Giorgio Morandi (1890-1964) was born in 1890 in Bologna, Italy, where he lived until his death in 1964. From 1907-13, he was enrolled at the Bologna Accademia di Belle Arti, where he later served as the professor of engraving and etching from 1930-56. In 1913-1914, he established connections and exhibited with Italian Futurist artists such as Umberto Boccioni, Giacomo Balla, and Fortunato Depero, and in 1918-1919, he worked briefly as part of the Scuola Metafisica with Giorgio de Chirico and Carlo Carrà. By 1920, Morandi established the small-scale depictions of still lifes and landscapes that he would pursue throughout his oeuvre, and that were associated with no other school or style but his own.
His work has been the subject of major retrospectives and traveling solo exhibitions at institutions including the Gemeentemuseum Den Haag, The Hague, which traveled to the New Burlington Galleries, London (1954); Kunsthalle Bern, Switzerland (1964); Royal Academy of the Arts, London, which traveled to the Musée National d’art Moderne, Paris, and the Rotonda della Besana, Milan (1970); Hermitage Museum, Saint Petersburg, which traveled to the Kharkiv Art Museum, Kharkiv, Ukraine (1973); San Francisco Museum of Art, which traveled to the Solomon R. Guggenheim Museum, New York, and the Des Moines Art Center, Iowa (1981); Museum of Modern Art, Kamakura, which traveled to the Fukuyama Museum of Art, and the National Museum of Modern Art, Kyoto, all in Japan (1989); Musée Maillol, Paris, which traveled to Museu de Arte de São Paulo, Brazil (1997); Museo Thyssen-Bornemisza, Madrid, which traveled to IVAM - Institut Valencià d'Art Modern, Valencia (1999); Tate Modern, London, which traveled to the Musée d’Art Moderne de la Ville de Paris (2001-02); The Metropolitan Museum of Art, New York, which traveled to the Museo d’Arte Moderna di Bologna, Italy (2008); Museo d’Arte Città di Lugano, Switzerland (2012); and the BOZAR - Palais des Beaux-Arts, Brussels (2013).
A Backward Glance: Giorgio Morandi and the Old Masters, a major exhibition examining the formation of Morandi’s practice, was presented in 2019 at the Guggenheim Bilbao, Spain. A solo presentation of the artist’s work, Giorgio Morandi: Major Works from the Cerruti Collection, is currently on view at Castello di Rivoli Museo d’Arte Contemporanea, Turin, Italy, through July 26, 2020.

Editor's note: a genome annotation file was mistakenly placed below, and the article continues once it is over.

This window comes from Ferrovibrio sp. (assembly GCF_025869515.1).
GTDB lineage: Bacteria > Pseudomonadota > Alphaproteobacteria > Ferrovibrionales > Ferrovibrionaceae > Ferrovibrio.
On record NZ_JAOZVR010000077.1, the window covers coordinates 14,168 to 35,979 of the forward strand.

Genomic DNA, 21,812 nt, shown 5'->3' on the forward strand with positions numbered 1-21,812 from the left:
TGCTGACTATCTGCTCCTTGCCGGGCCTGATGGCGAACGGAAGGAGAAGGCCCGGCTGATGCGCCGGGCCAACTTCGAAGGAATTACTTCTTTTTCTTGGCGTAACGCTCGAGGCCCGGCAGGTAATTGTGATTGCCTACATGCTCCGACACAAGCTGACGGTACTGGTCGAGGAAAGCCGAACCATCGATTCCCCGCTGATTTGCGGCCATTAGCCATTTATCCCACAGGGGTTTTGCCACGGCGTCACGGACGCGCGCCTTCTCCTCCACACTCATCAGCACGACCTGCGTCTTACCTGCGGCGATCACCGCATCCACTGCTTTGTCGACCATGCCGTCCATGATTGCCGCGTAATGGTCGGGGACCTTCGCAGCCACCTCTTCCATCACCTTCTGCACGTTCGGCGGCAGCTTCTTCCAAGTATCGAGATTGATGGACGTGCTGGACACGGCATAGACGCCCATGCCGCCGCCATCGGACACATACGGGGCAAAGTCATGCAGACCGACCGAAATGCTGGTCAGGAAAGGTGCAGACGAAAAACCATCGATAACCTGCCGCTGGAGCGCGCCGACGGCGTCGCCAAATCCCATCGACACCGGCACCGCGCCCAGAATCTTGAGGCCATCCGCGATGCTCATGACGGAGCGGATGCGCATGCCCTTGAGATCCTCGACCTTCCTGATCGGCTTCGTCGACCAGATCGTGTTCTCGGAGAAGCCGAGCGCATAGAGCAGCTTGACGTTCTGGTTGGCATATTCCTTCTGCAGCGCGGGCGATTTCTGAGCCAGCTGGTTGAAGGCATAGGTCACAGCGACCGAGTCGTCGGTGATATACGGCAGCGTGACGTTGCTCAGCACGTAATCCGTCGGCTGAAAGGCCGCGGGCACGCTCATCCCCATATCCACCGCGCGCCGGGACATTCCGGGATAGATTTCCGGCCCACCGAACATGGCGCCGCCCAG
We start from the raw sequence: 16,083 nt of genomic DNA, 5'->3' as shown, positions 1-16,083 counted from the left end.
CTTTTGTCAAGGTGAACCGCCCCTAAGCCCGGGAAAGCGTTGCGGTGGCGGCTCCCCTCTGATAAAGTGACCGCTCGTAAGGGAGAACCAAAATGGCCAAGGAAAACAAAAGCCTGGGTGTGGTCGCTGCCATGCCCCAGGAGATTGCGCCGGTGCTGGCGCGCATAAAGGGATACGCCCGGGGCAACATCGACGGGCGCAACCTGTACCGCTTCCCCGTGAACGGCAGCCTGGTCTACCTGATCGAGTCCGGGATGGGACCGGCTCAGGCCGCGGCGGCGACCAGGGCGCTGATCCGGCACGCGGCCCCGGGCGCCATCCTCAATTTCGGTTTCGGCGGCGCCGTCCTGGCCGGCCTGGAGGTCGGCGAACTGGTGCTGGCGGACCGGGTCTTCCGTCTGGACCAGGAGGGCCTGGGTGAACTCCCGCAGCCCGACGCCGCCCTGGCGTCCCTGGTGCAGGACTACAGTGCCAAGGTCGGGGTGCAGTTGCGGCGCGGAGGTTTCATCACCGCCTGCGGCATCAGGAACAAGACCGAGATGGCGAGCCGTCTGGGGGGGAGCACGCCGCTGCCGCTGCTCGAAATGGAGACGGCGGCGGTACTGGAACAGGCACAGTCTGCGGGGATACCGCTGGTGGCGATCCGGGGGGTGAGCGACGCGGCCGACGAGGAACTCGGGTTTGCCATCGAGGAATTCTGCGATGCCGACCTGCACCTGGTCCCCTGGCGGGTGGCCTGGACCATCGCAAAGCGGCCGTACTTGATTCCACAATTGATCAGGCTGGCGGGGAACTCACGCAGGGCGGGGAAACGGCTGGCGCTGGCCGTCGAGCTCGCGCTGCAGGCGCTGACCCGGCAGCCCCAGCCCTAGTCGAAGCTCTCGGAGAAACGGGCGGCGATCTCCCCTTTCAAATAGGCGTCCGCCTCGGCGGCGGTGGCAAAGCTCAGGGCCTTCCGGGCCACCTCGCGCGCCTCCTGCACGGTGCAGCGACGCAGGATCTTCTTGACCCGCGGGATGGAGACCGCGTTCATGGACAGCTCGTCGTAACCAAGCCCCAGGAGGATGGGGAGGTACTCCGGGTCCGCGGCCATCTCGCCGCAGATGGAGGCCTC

Morandi has been included in important international group exhibitions, such as the Quadriennale di Roma, Italy; the Bienal de São Paulo, Brazil, where he was awarded first prize for etching in 1953 and first prize for painting in 1957; Documenta, Kassel, Germany; and the Venice Biennale, Italy, where he received the City of Venice prize in 1948. In the United States, he participated multiple times in the Carnegie International, Pittsburgh.
He was a member of the prestigious Accademia delle Arti del Disegno, Florence; the Accademia Nazionale di San Luca, Rome; and the Swedish Academy. In 1993, the Museo Morandi was established in Bologna, Italy, and is currently located in the Museo d’Arte Moderna di Bologna.
The artist's works can be found in public and private collections including the Art Institute of Chicago; Centre Pompidou, Paris; Hermitage Museum, Saint Petersburg; Hirshhorn Museum and Sculpture Garden, Washington, DC; The Metropolitan Museum of Art, New York; Musée d’Orsay, Paris; Museo del Novecento, Milan; Museo di Arte Moderna e Contemporanea, Trento, Italy; Museo Nacional Centro de Arte Reina Sofía, Madrid; Museum of Fine Arts, Boston; The Museum of Modern Art, New York; National Gallery of Art, Washington, DC; San Francisco Museum of Modern Art; and the Tate Gallery, London.